8. Constantly Comparing Yourself to Others
The tendency to compare ourselves to others is as human as any other emotion, but the outcome will always impact your emotional state in a very negative way. Comparisons are always unfair. You are too unique to compare fairly. Your gifts and talents are entirely unique to you and your purpose in this world. Besides that, we often are comparing our worst day to someone else’s best day on Facebook. Comparison not only makes us feel badly, but it also puts the focus on the wrong person. When we constantly compare ourselves to others, we waste precious time that could be spent focusing on own lives. Instead of comparing yourself to others, practice gratitude. Focus on your own success, and watch it flourish!
It doesn’t matter what your drug of choice might be—cupcakes, wine, shopping. Whatever it is, if you’re using it to numb out unpleasant feelings, you are definitely engaging in self-sabotage. There’s nothing wrong with enjoying a sweet treat or cocktail, but when you’re doing it to avoid your feelings, you’re asking for trouble. Negative emotions come up for a reason, and it is important that those feelings are addressed. As we seek answers to the problems posed by our feelings, we encounter valuable information that can assist us in creating necessary change. A couple glasses of wine each night might be numbing out negative feelings but it also might be preventing you from considering ways you can change the circumstance that is causing that negative emotion. When we allow ourselves to experience emotion, we can align our feelings with a positive understanding of what they can do for us. Trust your internal guidance system; it will help carry you forward in your life.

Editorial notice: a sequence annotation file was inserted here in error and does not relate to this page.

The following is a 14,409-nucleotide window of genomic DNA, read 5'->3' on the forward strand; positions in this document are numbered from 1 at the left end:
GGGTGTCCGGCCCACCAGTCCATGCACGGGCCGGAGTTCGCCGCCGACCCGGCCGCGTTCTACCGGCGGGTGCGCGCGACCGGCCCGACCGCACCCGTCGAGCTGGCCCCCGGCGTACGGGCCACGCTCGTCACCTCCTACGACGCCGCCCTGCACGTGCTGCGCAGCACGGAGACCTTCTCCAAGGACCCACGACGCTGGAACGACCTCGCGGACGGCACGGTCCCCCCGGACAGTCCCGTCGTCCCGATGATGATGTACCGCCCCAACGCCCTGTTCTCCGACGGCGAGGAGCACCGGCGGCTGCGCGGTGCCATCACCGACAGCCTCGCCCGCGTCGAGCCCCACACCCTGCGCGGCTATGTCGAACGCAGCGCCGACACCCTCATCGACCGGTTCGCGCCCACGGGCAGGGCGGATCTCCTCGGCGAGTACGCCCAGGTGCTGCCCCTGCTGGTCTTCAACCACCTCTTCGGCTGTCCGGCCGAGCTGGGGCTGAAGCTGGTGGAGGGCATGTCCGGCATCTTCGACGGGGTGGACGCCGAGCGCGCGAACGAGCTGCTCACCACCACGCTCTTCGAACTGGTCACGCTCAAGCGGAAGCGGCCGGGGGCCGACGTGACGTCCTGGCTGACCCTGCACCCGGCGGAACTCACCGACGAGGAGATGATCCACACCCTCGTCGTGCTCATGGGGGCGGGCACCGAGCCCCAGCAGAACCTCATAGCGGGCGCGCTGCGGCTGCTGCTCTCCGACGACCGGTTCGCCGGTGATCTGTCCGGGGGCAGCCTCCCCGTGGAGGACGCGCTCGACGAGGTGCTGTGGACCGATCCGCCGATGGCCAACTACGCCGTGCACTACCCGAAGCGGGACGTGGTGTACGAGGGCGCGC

10. The Habit of Perfectionism
Perfectionism has a very dark side. Although it’s great to strive to do your best in the aspects of your life that really matter, being perfect is an unattainable goal that inevitably sets you up for failure. The pursuit of perfection can be punishing, and an exaggerated fear of making a mistake can lead to stress and anxiety, which most likely will undermine your performance. It also could lead to a desire to hide mistakes so that you’re unable to receive crucial feedback or an unwillingness to try new things. Perfectionists also tend to procrastinate—it’s overwhelming to start something that is must be perfect. So cut yourself and others some slack, and try to see the humor in things. Most mistakes are not as tragic as never doing anything.
11. Accepting People’s Advice without Question
YOU are the only one who knows what is best for you. Not even your parents, siblings, friends, or therapist know what it’s like to experience life as you. Many well-intentioned people want to see you succeed and are more than willing to give you advice. But in the end, you must determine what needs to happen for you to live the life that is most fulfilling to you. A great corporate job or children might not be your thing. Just because it allowed your favorite Aunt Sally to live the life of her dreams doesn’t mean it will work for you. You are unique and have goals and dreams all your own. Give yourself permission to follow your own intuition, and don’t judge yourself when someone else’s life doesn’t fit. You might just find yourself living the life that you truly desire.
12. Limiting Thoughts Focused on What’s Not Working
What you focus on grows. Too much time spent on the negative just creates more negative. And even if there are reasons to feel positive, you won’t be able to see or experience them. When you practice gratitude and focus on what is working, you’ll not only create more positive but you also will experience less stress and more joy in your life.